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Shortly after, Chris quit the band via e-mail. In my opinion, this had “broken the ice” and made it a safe move for others to speak out and put themselves in the open - and I respect Chris for that, even if it was through an e-mail. Given Chris leaving, and the scheduling conflicts, I called Nate and told him that I didn't think it was possible for both Outbreak and Cruel Hand to continue sharing members. He agreed, and as expected, chose to pursue Cruel Hand. Outbreak had tours confirmed and lined up in the months ahead, and I knew one way or another I wasn't bailing on what was already booked. I just wasn't sure if the band should continue after those tours. It was a pretty depressing time for me, but quickly became revitalizing after rehearsing with fill-ins, friends, potential bandmates, etc. I knew it was a fresh start and a huge weight off my back since Nate, Chris and I were having less and less in common as the years passed. I'm not saying we hated each other, because I don't think that was the case. I still looked out for those guys, whether they believe me or not. I made sure that Outbreak took them on tour; I mentioned them in every single Outbreak interview, and even individually I looked out for them - I was the one and only person to throw a punch when Chris was getting pummeled by a monster of a bouncer on one of our last tours together. I think it's just a matter of all of us growing up, getting into different things, having different outlooks and personalities. It's easy for me to say “those guys changed - I'm still the same dude!” which I do feel strongly about, but I'm sure they're thinking the same thing about themselves, so who really knows what happened. It's just interesting how you get involved with a band because you're good friends, and then by the end you can't stand each other... It's like becoming roommates in college with your best friend from High School *laugh*, not always a happy ending. Or how about getting married as an example? That seems appropriate since most marriages end up in divorce. I can't remember who said it, but being in a band is like having 3-4 girlfriends all at once...not like Huge Hefner style either, but in a very bad way *laugh*. Okay, enough examples, you get my point.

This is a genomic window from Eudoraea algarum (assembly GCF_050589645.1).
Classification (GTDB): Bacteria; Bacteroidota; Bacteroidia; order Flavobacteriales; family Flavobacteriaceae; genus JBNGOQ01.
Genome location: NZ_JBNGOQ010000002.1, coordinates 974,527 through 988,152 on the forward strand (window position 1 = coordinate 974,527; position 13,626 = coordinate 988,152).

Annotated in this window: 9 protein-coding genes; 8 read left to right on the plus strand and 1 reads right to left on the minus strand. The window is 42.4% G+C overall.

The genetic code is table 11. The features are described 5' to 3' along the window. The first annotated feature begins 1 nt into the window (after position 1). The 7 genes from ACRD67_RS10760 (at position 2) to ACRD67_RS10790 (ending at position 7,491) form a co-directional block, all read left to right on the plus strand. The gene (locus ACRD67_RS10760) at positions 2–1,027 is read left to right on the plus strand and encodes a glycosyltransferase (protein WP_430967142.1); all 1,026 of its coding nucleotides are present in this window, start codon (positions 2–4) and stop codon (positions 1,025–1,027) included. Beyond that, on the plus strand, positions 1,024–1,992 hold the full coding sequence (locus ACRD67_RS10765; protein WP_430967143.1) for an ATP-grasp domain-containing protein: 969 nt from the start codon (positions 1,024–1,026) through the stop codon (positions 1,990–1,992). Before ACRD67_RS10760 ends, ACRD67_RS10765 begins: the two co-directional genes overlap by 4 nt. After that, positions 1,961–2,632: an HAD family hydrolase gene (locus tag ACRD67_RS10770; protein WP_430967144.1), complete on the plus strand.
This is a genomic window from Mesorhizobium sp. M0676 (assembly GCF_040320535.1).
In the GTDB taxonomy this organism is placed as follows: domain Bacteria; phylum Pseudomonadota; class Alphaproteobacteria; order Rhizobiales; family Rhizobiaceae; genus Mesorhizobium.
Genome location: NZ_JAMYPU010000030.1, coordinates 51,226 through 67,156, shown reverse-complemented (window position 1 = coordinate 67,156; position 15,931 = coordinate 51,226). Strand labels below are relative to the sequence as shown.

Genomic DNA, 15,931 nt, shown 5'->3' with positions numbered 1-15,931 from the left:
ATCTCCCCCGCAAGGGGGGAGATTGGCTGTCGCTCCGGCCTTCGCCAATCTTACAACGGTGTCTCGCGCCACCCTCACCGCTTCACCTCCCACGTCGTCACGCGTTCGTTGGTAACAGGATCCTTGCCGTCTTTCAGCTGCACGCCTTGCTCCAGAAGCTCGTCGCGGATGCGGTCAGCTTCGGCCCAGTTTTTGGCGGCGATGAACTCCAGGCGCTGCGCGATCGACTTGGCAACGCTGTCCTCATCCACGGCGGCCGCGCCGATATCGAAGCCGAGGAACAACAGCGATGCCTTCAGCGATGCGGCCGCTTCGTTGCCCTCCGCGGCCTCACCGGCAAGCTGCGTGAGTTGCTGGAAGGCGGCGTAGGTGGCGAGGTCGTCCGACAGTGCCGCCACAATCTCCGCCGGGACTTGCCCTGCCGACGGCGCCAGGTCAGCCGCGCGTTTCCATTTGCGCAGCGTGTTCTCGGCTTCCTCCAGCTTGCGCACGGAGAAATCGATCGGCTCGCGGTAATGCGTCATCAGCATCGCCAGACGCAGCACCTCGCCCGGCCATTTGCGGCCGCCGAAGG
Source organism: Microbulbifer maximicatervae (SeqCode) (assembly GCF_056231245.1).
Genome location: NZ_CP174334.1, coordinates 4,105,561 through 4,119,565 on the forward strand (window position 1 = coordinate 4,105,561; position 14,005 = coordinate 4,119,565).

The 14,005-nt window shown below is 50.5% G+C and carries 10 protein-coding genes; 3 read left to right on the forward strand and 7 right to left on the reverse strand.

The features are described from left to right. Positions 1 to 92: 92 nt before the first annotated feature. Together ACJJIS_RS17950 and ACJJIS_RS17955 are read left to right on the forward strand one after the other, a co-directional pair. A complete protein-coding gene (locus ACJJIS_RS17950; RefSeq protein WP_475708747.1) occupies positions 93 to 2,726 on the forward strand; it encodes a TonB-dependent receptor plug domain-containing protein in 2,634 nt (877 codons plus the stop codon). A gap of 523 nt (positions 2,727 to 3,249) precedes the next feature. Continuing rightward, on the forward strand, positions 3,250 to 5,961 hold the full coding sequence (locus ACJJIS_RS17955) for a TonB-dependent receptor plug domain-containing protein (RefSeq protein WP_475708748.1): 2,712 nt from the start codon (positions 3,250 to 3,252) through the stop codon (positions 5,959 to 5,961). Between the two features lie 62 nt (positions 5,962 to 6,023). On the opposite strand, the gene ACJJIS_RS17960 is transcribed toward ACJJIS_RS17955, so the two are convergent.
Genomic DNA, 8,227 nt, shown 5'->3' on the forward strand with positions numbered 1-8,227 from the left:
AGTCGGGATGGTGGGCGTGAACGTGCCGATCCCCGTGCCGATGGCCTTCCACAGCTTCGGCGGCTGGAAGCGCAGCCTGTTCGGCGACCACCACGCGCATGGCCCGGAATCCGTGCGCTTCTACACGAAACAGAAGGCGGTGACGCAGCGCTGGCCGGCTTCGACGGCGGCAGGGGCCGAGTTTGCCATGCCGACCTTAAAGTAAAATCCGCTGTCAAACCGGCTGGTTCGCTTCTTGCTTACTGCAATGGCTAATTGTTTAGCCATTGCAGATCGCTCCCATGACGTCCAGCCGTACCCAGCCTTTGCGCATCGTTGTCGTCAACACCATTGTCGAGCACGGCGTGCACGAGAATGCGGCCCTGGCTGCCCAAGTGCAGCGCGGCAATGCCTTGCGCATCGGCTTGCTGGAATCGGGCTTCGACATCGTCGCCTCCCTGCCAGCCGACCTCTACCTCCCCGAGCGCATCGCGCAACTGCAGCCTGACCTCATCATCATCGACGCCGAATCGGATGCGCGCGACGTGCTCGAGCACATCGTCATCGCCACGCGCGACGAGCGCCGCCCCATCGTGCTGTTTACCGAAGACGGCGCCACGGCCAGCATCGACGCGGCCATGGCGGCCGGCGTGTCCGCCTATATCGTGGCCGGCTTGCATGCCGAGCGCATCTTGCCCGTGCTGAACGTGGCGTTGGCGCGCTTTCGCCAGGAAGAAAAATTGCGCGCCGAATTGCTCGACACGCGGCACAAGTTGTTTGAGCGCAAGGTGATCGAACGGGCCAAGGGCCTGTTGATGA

After they left, there was a time when Nate and I pretty much told each other to fuck off, and that was that. It cooled down after some time went by, and the last time we saw each other we shook hands with a smile. My brother Tim (Outbreak's bassist) actually lives with those guys so I thought everything was fine, but I will admit that it's pretty disheartening to recently be in Europe and read shit talk in some random zine.... That makes me less apt to be \"the better man\" in press/interviews and more willing to say what's on my mind, even though I've brushed it off in the past because I felt like it was the honorable thing to do.